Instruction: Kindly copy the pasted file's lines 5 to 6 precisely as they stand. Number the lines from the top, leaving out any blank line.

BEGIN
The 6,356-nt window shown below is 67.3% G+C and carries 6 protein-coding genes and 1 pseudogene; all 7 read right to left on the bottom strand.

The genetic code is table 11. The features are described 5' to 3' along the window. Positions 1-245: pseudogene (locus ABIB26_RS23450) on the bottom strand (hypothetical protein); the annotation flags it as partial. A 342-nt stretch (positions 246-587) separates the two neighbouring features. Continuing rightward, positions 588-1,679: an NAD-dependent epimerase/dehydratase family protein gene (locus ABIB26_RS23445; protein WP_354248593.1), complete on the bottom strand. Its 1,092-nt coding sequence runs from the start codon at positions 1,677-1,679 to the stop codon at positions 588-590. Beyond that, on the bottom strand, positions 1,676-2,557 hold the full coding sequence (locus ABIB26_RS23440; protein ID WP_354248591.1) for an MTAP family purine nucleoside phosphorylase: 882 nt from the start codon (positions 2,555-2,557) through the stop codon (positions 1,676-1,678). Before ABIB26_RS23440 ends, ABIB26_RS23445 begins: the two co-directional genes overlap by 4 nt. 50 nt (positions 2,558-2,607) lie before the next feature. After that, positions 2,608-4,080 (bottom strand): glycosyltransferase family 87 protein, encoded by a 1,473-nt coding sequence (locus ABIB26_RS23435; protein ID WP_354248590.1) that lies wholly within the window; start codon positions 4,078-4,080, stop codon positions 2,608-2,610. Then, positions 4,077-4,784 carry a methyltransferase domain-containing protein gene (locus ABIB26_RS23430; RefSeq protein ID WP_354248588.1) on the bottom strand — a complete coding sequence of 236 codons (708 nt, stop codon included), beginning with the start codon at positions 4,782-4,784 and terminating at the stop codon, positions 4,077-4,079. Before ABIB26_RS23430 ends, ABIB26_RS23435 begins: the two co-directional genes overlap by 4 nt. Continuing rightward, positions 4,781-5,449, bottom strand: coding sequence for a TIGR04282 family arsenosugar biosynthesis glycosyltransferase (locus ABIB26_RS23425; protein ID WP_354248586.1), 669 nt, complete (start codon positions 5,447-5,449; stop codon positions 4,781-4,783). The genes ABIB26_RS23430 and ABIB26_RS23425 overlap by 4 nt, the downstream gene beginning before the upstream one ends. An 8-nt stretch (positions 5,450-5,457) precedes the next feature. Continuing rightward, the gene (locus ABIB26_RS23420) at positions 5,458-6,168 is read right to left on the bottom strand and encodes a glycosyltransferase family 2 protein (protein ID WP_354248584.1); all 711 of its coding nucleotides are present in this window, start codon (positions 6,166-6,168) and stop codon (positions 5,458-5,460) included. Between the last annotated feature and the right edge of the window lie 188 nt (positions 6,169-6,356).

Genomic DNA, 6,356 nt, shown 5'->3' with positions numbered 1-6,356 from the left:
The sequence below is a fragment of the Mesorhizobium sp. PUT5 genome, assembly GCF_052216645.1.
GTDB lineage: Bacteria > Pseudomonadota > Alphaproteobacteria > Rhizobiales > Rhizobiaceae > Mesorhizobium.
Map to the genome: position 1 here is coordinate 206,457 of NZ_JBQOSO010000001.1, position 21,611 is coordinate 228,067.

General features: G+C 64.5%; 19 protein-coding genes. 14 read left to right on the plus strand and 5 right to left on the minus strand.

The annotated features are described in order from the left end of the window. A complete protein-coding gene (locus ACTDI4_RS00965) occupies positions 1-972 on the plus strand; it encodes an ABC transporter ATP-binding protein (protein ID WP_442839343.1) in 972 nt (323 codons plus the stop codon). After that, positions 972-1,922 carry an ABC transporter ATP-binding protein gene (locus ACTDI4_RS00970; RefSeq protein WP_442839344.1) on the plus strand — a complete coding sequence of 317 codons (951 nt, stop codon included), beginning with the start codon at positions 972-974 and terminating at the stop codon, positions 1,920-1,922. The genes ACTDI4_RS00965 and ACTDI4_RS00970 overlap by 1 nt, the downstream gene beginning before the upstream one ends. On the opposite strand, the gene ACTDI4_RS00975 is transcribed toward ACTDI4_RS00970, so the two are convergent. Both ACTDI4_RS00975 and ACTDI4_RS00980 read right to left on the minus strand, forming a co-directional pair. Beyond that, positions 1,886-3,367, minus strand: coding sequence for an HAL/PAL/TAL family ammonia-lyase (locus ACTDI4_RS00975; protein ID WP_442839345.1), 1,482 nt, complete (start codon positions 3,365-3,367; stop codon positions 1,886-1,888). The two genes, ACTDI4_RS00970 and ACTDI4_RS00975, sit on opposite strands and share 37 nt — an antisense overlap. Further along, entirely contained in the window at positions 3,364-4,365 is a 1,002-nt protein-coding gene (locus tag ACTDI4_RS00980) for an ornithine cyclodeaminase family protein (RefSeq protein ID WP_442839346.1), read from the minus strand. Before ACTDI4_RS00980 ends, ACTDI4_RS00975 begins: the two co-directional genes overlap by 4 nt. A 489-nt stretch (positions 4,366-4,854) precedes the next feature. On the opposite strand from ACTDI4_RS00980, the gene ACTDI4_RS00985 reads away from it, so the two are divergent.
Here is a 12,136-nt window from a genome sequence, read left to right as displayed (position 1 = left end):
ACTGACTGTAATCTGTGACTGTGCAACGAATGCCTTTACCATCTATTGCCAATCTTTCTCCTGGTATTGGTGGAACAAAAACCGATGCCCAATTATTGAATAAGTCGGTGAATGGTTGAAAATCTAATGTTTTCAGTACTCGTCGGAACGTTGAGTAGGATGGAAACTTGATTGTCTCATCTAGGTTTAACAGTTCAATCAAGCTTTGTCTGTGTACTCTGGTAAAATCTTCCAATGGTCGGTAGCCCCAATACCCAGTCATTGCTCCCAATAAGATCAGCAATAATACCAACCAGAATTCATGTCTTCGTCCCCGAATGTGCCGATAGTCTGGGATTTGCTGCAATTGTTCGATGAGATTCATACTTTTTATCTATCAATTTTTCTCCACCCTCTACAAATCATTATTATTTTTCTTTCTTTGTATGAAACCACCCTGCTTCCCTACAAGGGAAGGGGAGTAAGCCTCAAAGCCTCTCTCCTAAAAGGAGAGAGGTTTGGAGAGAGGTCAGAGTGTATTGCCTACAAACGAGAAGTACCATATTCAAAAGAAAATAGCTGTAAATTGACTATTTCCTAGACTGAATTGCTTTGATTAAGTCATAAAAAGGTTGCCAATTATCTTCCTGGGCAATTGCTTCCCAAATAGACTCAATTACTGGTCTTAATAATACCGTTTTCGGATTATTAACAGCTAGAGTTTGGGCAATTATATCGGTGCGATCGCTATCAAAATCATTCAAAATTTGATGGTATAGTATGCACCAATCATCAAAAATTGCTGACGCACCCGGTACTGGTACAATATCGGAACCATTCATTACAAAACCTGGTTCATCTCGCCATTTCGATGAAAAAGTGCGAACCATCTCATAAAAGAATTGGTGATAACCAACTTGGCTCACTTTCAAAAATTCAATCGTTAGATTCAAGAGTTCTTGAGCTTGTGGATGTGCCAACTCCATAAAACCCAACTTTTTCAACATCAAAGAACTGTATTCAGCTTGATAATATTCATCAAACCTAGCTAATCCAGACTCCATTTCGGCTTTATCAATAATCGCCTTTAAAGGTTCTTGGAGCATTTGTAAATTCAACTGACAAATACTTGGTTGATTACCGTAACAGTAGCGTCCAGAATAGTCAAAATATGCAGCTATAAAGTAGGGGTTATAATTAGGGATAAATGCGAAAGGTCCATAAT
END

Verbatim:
GTDB lineage: Bacteria > Pseudomonadota > Alphaproteobacteria > Rhizobiales > Rhizobiaceae > Mesorhizobium.
Map to the genome: position 1 here is coordinate 206,457 of NZ_JBQOSO010000001.1, position 21,611 is coordinate 228,067.